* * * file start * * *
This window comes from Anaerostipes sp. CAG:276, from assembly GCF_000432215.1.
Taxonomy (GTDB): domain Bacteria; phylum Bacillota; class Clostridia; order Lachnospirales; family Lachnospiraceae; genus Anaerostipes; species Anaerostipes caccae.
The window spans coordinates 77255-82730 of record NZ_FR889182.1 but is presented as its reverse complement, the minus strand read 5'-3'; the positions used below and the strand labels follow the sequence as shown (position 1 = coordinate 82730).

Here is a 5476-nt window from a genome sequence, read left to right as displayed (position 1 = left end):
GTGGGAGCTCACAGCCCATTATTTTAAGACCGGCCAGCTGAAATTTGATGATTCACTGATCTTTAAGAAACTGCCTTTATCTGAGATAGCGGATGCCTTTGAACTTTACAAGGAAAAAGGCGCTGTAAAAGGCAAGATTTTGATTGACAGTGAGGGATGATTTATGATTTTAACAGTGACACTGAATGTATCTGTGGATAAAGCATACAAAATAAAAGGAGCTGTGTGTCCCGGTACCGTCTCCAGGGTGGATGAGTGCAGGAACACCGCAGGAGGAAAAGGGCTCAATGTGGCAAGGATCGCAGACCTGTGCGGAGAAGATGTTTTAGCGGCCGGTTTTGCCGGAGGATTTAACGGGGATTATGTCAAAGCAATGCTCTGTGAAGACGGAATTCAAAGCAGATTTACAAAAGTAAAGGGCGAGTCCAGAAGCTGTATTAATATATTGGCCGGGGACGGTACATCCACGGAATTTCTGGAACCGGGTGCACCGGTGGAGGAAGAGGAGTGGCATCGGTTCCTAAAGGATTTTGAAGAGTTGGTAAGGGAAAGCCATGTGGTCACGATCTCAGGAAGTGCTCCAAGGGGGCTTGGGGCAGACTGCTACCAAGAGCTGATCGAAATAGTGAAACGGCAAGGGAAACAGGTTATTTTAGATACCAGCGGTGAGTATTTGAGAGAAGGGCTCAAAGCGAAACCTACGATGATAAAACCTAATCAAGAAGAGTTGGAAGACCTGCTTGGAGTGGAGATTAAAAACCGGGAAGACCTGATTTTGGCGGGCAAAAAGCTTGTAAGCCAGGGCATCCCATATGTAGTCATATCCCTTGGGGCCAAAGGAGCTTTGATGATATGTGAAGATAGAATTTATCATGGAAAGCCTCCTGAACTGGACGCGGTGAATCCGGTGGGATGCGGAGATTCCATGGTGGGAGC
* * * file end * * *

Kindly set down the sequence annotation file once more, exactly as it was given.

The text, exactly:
This window comes from Anaerostipes sp. CAG:276, from assembly GCF_000432215.1.
Taxonomy (GTDB): domain Bacteria; phylum Bacillota; class Clostridia; order Lachnospirales; family Lachnospiraceae; genus Anaerostipes; species Anaerostipes caccae.
The window spans coordinates 77255-82730 of record NZ_FR889182.1 but is presented as its reverse complement, the minus strand read 5'-3'; the positions used below and the strand labels follow the sequence as shown (position 1 = coordinate 82730).

Here is a 5476-nt window from a genome sequence, read left to right as displayed (position 1 = left end):
GTGGGAGCTCACAGCCCATTATTTTAAGACCGGCCAGCTGAAATTTGATGATTCACTGATCTTTAAGAAACTGCCTTTATCTGAGATAGCGGATGCCTTTGAACTTTACAAGGAAAAAGGCGCTGTAAAAGGCAAGATTTTGATTGACAGTGAGGGATGATTTATGATTTTAACAGTGACACTGAATGTATCTGTGGATAAAGCATACAAAATAAAAGGAGCTGTGTGTCCCGGTACCGTCTCCAGGGTGGATGAGTGCAGGAACACCGCAGGAGGAAAAGGGCTCAATGTGGCAAGGATCGCAGACCTGTGCGGAGAAGATGTTTTAGCGGCCGGTTTTGCCGGAGGATTTAACGGGGATTATGTCAAAGCAATGCTCTGTGAAGACGGAATTCAAAGCAGATTTACAAAAGTAAAGGGCGAGTCCAGAAGCTGTATTAATATATTGGCCGGGGACGGTACATCCACGGAATTTCTGGAACCGGGTGCACCGGTGGAGGAAGAGGAGTGGCATCGGTTCCTAAAGGATTTTGAAGAGTTGGTAAGGGAAAGCCATGTGGTCACGATCTCAGGAAGTGCTCCAAGGGGGCTTGGGGCAGACTGCTACCAAGAGCTGATCGAAATAGTGAAACGGCAAGGGAAACAGGTTATTTTAGATACCAGCGGTGAGTATTTGAGAGAAGGGCTCAAAGCGAAACCTACGATGATAAAACCTAATCAAGAAGAGTTGGAAGACCTGCTTGGAGTGGAGATTAAAAACCGGGAAGACCTGATTTTGGCGGGCAAAAAGCTTGTAAGCCAGGGCATCCCATATGTAGTCATATCCCTTGGGGCCAAAGGAGCTTTGATGATATGTGAAGATAGAATTTATCATGGAAAGCCTCCTGAACTGGACGCGGTGAATCCGGTGGGATGCGGAGATTCCATGGTGGGAGC